Collecting Statistics

Splice Machine offers two variations of the ANALYZE statistics collection command, which you can use from the splice> command line interpreter:

  • ANALYZE TABLE collects statistics for a specific table.
  • ANALYZE SCHEMA collects statistics for all tables in a schema.

You can also call the SYSCS_UTIL.COLLECT_SCHEMA_STATISTICS system procedure to collect statistics on an entire schema.

Analyzing a Table

The ANALYZE TABLE command has two forms; here are examples:

splice> ANALYZE TABLE myTable;

splice> ANALYZE TABLE myTable ESTIMATE STATISTICS SAMPLE 5 PERCENT;

In both cases, you can optionally qualify the table name with its schema name, e.g. mySchema.myTable.

You can use the ESTIMATE STATISTICS form of this command to reduce analysis time; you specify the percentage of the table that should be sampled when generating statistics for the table, instead of using the default, which is to randomly sample the entire table.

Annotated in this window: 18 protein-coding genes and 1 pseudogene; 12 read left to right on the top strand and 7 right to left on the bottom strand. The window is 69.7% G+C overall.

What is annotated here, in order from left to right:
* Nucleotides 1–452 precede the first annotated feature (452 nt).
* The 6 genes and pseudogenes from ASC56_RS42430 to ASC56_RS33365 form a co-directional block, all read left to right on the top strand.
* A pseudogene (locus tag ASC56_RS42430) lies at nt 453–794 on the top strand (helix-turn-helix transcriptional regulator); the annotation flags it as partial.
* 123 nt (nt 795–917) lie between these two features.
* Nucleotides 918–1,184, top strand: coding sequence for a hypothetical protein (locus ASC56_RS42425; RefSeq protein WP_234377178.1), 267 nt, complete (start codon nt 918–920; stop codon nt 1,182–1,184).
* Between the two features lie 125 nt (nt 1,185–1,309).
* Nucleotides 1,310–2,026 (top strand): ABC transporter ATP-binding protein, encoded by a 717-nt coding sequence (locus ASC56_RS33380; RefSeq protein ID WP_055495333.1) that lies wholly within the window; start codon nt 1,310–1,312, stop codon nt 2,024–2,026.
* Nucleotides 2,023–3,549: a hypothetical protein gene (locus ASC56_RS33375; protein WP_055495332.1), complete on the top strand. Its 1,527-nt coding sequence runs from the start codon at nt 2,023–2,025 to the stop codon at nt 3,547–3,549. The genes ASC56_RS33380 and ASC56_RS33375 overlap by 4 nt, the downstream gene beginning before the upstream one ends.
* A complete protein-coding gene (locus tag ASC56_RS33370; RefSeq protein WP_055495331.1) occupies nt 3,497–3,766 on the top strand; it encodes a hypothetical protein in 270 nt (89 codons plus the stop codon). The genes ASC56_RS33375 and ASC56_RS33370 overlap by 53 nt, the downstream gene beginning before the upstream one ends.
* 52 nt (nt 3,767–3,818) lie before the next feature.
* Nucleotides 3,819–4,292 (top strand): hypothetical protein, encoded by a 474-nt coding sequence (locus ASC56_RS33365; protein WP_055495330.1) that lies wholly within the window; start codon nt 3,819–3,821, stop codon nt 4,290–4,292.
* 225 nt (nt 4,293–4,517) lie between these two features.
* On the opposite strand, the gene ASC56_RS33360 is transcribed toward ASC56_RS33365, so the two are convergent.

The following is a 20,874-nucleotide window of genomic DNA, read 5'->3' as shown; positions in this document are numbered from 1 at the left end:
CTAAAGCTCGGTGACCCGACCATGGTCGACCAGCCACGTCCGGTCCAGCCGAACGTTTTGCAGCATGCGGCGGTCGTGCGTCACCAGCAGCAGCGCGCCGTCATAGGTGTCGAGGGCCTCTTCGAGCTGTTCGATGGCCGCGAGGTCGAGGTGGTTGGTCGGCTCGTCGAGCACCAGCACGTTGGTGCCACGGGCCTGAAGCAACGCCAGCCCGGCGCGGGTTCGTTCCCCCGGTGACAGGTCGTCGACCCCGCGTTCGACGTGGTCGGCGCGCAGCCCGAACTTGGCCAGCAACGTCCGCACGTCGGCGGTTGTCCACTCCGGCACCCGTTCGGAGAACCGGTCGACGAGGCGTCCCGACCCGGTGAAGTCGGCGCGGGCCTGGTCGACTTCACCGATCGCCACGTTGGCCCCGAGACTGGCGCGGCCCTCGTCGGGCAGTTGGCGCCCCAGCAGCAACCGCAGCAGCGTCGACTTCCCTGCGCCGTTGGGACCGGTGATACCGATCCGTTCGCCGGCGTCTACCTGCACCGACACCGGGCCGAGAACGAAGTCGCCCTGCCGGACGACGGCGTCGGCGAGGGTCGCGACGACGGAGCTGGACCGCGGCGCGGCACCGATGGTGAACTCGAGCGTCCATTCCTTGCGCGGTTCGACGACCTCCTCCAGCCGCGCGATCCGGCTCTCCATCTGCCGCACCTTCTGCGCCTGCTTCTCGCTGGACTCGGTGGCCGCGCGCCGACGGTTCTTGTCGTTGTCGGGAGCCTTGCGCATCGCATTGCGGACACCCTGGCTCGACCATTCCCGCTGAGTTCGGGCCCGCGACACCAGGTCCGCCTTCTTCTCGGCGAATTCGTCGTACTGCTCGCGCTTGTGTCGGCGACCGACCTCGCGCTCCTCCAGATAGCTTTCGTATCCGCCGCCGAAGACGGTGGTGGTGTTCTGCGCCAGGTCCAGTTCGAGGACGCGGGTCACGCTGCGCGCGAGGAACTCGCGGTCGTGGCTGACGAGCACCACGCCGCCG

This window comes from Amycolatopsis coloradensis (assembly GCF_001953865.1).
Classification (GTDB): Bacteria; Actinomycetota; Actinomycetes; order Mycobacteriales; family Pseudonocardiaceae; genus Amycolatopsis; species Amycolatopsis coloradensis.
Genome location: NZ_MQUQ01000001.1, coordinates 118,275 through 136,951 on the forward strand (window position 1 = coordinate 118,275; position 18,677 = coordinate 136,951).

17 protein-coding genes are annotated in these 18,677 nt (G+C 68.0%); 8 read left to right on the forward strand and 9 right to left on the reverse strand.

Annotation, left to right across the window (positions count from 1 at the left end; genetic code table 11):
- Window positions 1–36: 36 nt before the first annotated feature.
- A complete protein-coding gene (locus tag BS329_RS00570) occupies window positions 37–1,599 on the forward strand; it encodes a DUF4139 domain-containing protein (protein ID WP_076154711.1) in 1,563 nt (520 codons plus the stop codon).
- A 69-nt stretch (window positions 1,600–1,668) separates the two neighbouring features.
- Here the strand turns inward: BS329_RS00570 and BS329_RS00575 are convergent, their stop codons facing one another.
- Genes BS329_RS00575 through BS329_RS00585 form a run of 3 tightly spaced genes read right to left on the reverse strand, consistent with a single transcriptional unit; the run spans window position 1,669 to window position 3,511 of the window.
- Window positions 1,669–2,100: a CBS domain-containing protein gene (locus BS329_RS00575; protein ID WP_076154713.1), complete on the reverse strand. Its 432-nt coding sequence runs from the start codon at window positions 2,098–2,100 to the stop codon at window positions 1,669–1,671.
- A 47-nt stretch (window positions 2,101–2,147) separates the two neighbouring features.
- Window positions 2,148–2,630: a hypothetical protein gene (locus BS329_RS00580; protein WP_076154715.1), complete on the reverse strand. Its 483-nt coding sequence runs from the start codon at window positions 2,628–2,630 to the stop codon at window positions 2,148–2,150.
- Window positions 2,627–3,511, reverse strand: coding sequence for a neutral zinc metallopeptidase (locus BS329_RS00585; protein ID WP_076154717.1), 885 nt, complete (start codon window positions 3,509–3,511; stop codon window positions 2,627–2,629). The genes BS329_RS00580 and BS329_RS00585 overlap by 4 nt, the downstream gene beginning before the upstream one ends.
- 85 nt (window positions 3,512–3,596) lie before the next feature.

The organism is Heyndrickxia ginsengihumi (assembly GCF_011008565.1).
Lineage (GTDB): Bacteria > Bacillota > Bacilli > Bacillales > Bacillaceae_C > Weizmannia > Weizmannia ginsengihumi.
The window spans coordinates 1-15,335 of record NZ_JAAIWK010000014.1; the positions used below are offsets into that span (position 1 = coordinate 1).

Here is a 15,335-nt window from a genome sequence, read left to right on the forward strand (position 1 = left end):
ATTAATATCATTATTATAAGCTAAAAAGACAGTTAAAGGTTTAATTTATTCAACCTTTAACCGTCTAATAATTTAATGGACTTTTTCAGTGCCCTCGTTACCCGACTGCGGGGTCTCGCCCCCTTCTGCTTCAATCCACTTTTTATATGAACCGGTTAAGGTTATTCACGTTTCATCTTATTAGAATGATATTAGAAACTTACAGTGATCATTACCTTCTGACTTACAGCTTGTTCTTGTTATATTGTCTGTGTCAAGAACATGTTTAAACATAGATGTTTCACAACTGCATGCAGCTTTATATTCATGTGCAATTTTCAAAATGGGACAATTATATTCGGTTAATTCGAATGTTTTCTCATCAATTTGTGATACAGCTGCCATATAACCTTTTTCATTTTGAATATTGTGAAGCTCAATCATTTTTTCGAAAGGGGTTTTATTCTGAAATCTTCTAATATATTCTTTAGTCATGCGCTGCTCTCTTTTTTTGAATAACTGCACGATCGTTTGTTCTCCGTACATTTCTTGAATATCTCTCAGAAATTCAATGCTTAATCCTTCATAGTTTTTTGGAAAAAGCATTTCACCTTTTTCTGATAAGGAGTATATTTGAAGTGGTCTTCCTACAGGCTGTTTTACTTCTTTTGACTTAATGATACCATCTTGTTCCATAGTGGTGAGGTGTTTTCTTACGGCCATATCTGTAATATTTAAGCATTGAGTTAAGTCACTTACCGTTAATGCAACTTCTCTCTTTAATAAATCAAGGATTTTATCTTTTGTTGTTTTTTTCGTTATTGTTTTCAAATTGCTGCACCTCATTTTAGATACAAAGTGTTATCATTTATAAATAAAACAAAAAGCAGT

The ANALYZE TABLE command also collects statistics for any indexes associated with the table.

Analyzing a Schema

The ANALYZE SCHEMA command collects statistics for every table (and every index defined on those tables) in the specified schema; for example:

splice> ANALYZE SCHEMA mySchema;

The output of ANALYZE SCHEMA is effectively the cumulative output that you would see from running ANALYZE TABLE on each table in the schema, as shown in the next section.

Output of the ANALYZE Command

Here’s some sample output from ANALYZE commands: